2002 Progress Report: Models and Mechanisms: Understanding Multiple Stressor Effects on an Amphibian PopulationEPA Grant Number: R829086
Title: Models and Mechanisms: Understanding Multiple Stressor Effects on an Amphibian Population
Investigators: Palmer, Brent D. , Elskus, Adria , Sih, Andy , Shepherd, Brian , Crowley, Philip
Institution: University of Kentucky , University of California - Davis
Current Institution: University of Kentucky
EPA Project Officer: Packard, Benjamin H
Project Period: August 1, 2001 through July 31, 2004 (Extended to November 25, 2005)
Project Period Covered by this Report: August 1, 2001 through July 31, 2002
Project Amount: $522,832
RFA: Wildlife Risk Assessment (2001) RFA Text | Recipients Lists
Research Category: Environmental Justice , Biology/Life Sciences , Ecological Indicators/Assessment/Restoration , Aquatic Ecosystems
The objective of this research project is to investigate the impact of multiple real-world stressors on a model amphibian population. The overall hypothesis is that multiple stressors can interact to generate complex detrimental effects on populations, and that these effects can be much more severe than those produced by any single stressor. In this multi-disciplinary study, we are investigating toxicology, physiology, behavioral ecology, and ecological modeling, with the goal of assessing long-term effects of multiple real-world stressors (chemicals, predators, food, drought) on amphibian populations. The specific objectives of this research project are to: (1) build and implement a spatially-explicit, individual-based population model; (2) conduct experiments to measure the effects of multiple stressors on parameters that enter into the model (e.g. survival, fecundity, growth, extinction rates); and (3) measure endocrine and physiological variables to investigate potential mechanisms underlying the effects of multiple stressors on the parameters that enter into the model.
In Year 1 of the project, we investigated the interactions of environmentally relevant concentrations of contaminants with ecological stressors. First, we examined the effects of 37-day embryo/larval exposure to the agrichemicals atrazine, carbaryl, endosulfan, and octylphenol (nominal concentrations: 4-400, 0.5-50, 0.1-10, and 5-500 ppb, respectively) on streamside salamanders, Ambystoma barbouri, in the presence and absence of food. Results are for comparisons with solvent controls and significant effects were only found for the highest agrichemical concentrations for all studies. Octylphenol delayed hatching, but none of the agrichemicals significantly affected embryo survival; however, larval survival was reduced by carbaryl, endosulfan, and octylphenol, and growth rates were reduced by endosulfan and octylphenol. Significantly more carbaryl, endosulfan, and octylphenol tanks had larvae with limb deformities. Endosulfan and octylphenol decreased larval activity, and atrazine- and endosulfan-treated salamanders exhibited skittishness in response to a vibration stimulus. Agrichemicals inhibited the decrease in refuge use and the increase in activity stimulated by hunger. More indepth investigations on the effects of atrazine (actual concentrations: 0-200 ppb) and food abundance (limited and unlimited food) were conducted on A. barbouri from embryo to metamorphosis. In general, atrazine did not statistically interact with food abundance, and atrazine concentration was correlated positively with effect size. Atrazine decreased embryo survival and increased time to hatching and variation in hatching day. This greater hatching variation amplified size variation, which facilitated larval cannibalism. Increasing atrazine concentrations decreased refuge use and activity. Both food restriction and atrazine reduced larval growth and metamorph size, despite atrazine having no effect on feeding rates. Food limitation delayed metamorphosis while atrazine shortened the larval period. Because reduced growth and smaller size at metamorphosis can lower terrestrial survival and lifetime reproduction, resource limitations and ecologically realistic concentrations of atrazine have the potential to cause or exacerbate amphibian declines in impacted systems.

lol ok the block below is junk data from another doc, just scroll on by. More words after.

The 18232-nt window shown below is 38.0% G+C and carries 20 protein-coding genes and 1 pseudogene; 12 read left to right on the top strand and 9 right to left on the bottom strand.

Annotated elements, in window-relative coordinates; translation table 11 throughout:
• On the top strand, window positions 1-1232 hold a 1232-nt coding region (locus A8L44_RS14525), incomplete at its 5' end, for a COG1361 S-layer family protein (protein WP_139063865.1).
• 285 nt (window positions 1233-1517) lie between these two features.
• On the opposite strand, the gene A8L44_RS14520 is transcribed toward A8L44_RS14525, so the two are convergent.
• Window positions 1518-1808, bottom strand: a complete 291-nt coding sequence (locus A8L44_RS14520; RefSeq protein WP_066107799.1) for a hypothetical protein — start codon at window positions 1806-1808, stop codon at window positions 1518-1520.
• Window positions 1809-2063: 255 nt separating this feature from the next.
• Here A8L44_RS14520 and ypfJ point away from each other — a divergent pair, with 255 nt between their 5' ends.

Future activities will include both physiological and behavioral studies, as well as completion and validation of the spatially explicit individual-based population model. We have collected this year's specimens and are treating them with three levels of atrazine. The larvae will be subjected to a number of behavioral trials, including predator-avoidance, drift, osmoregulation, and genotypic influence on behavioral traits. Physiological studies will investigate the mechanisms of action by focusing on endocrine control and P450 metabolism.
Journal Articles on this Report : 1 Displayed | Download in RIS Format
|Other project views:||All 25 publications||5 publications in selected types||All 5 journal articles|
||Rohr JR, Elskus AA, Shepherd BS, Crowley PH, McCarthy TM, Niedzwiecki JH, Sager T, Sih A, Palmer BD. Lethal and sublethal effects of atrazine, carbaryl, endosulfan, and octylphenol on the streamside salamander (Ambystoma barbouri). Environmental Toxicology and Chemistry 2003;22(10):2385-2392.||